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NCU, JCF and Justice

Published:Sunday | April 13, 2014 | 12:00 AM
Dr Trevor Gardner, president of NCU, said the university was lenient in its ruling.-Jermaine Barnaby/Photographer
Sha-Shana James (left, atop pyramid) participates in a cheerleading routine at NCU. She was subsequently suspended and banned from student activities.-Contributed

Orville Taylor

Two news items have been sitting on my chest like overnight jackfruit, with an equally persistent odour on my fingertips.

At Northern Caribbean University (NCU), a cheerleader deviated from the script that was approved by the university and performed what the prudish might call a risqué routine in a risky presentation.

The female student, playing the part of a male groom on top of a wedding cake-simulated pyramid, kissed the hand of the 'bride', and almost her university tenure, goodbye, in one fell swoop. This cross-dressing gender-bender was 'dragged' before a committee and seems to have been thrown the full length of the rod of correction.

Allegedly, irrelevant questions such as whether she had a boyfriend were asked. Somehow, in the mind of her inquisitors, a union with a member of the opposite sex indicates a person's sexual orientation. However, I would suggest that instead of looking at the upper heights of this acrobatic, they look down-low at the married persons in their flock.

True, she might not have helped her cause if, as reported, she attended the hearing with a tongue piercing. This would have impeded her ability to defend herself eloquently, but I am in stitches that she was penalised for not having her identification card during her trial. Then if it is such an indispensable item, how do they know she is who she says she is? After all, she clearly, by their standards, has identity issues.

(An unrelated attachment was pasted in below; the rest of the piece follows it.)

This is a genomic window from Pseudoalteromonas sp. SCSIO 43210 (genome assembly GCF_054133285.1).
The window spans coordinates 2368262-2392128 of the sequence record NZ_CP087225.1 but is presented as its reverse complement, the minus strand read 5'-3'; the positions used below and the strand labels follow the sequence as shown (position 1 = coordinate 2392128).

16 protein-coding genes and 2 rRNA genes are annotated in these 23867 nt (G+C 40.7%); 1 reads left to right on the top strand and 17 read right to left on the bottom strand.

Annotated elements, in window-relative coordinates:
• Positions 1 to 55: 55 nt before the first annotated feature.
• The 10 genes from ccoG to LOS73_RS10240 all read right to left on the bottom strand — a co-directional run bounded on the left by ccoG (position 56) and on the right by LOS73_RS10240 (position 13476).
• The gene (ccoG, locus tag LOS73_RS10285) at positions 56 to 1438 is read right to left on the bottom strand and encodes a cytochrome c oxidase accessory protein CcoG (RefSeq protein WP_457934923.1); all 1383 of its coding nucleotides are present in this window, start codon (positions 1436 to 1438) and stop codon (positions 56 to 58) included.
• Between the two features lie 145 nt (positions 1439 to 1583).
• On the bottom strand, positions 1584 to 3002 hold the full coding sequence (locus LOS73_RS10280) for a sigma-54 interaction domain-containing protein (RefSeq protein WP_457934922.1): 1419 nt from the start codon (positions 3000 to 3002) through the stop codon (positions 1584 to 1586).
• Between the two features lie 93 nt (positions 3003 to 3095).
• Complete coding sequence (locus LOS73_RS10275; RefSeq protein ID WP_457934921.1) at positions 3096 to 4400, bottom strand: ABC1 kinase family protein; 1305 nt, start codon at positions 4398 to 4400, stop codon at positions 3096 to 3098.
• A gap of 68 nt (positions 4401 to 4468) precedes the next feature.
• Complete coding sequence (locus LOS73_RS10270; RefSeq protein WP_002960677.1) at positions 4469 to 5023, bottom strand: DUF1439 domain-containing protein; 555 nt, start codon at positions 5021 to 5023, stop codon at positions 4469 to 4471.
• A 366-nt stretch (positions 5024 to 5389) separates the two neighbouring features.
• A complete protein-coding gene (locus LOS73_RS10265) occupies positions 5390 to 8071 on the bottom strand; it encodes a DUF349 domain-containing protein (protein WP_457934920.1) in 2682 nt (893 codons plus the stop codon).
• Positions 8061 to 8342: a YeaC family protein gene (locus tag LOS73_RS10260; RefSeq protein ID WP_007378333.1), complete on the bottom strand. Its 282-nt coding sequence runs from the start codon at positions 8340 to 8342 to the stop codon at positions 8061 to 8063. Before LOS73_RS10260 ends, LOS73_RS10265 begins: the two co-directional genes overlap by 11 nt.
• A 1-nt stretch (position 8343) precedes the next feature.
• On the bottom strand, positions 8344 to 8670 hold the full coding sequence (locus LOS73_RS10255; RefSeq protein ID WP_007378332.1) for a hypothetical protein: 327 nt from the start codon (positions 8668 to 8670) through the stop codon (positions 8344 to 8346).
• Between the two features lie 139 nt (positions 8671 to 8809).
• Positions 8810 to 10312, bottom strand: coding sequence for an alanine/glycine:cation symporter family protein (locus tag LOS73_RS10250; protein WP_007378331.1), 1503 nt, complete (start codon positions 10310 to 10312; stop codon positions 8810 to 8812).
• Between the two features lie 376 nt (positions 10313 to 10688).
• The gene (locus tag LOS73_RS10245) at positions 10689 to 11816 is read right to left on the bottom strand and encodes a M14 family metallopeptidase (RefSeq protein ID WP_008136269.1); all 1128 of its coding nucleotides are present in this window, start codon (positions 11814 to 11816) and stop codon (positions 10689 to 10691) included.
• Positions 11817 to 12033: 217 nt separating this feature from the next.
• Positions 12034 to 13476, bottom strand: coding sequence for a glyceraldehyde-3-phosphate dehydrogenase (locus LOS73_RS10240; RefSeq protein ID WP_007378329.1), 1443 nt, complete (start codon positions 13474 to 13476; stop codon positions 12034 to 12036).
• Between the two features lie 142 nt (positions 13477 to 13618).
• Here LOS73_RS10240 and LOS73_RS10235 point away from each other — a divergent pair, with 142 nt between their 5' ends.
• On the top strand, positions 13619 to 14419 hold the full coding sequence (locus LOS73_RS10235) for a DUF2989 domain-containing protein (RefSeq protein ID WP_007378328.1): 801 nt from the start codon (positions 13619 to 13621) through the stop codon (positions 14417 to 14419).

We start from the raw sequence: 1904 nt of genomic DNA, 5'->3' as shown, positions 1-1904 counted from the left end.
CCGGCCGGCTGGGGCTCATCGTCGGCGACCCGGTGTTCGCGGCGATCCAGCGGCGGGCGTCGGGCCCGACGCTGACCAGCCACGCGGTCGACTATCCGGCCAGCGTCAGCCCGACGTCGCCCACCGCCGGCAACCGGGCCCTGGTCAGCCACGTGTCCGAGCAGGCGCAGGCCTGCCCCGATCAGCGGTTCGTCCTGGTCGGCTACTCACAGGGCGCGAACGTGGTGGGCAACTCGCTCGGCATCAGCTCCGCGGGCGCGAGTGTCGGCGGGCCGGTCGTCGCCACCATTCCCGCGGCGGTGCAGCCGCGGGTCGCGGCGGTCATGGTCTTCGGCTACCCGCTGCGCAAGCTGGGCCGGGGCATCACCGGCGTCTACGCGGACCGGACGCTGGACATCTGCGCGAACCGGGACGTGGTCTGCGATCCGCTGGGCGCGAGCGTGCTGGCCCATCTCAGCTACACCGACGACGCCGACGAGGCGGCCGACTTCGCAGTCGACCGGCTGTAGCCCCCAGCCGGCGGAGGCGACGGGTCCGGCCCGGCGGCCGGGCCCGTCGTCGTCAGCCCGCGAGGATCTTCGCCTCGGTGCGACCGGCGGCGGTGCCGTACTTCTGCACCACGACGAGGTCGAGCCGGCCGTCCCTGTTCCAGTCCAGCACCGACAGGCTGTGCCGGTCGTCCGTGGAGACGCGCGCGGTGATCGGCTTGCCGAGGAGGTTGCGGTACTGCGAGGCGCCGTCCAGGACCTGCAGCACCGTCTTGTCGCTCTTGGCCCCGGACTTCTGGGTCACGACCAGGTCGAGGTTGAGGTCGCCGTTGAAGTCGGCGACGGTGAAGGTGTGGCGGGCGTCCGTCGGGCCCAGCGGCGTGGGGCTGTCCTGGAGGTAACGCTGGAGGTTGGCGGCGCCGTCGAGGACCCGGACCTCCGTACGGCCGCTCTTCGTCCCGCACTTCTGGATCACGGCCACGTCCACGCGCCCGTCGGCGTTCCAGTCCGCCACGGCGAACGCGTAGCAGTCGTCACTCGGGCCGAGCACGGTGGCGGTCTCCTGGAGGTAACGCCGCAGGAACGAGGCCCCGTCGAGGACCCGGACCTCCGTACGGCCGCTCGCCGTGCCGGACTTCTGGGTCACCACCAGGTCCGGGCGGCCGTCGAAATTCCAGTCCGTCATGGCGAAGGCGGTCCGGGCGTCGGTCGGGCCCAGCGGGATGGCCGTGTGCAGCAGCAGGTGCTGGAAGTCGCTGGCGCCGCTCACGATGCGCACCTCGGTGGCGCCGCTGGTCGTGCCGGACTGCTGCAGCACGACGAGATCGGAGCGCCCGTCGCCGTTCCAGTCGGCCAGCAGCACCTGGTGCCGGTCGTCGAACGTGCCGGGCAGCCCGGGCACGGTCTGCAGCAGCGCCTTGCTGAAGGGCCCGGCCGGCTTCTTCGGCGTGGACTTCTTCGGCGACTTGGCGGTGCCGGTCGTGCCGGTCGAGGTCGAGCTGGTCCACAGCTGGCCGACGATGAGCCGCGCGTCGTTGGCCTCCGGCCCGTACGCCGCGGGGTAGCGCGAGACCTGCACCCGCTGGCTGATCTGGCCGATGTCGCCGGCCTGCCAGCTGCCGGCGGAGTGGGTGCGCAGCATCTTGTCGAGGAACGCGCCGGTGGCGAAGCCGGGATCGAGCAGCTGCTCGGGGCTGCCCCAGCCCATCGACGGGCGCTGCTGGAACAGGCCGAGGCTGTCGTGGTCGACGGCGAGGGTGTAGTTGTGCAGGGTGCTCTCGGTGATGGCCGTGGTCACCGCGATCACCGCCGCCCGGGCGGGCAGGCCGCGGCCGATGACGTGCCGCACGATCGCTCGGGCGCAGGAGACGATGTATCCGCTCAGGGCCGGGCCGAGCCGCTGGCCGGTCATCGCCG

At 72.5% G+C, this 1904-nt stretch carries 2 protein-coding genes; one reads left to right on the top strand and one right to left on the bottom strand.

Nevertheless, looking from the perspective of an artist and sociologist, there is nothing on the face of it that is offensive. Still, all universities have rules, which form part of the 'contractual' relationship with the student. The breach of rules comes with sanctions, but NCU has acted with a heavy hand and a tough boot.

The only victim

Furthermore, it is strange that she was the only student in the troupe who was penalised, and her punishment of being permanently banned from all student performances and other extra-curricular activities seems excessive. Such a sentence reprises images of another controversial individual with other body mutilations. However, while she might not like snakes, she surely hasn't killed any lizards.

Anyway, I am not a Seventh-day Adventist (SDA), and I have no problem with getting the ass out of the hole on the Sabbath or any combination of these words. NCU is an SDA institution and must, on the surface, keep up its image, even if it isn't done with transparency.

It is, nonetheless, an entity that voluntarily sought and gained the recognition and registration of the University Council of Jamaica. This means that it cannot simply say that it is independent and answerable only to internal critics. Its particularistic rules and procedures must withstand universal scrutiny. In the past, I would have asked President Herbert Thompson, but I am still uncertain why he left.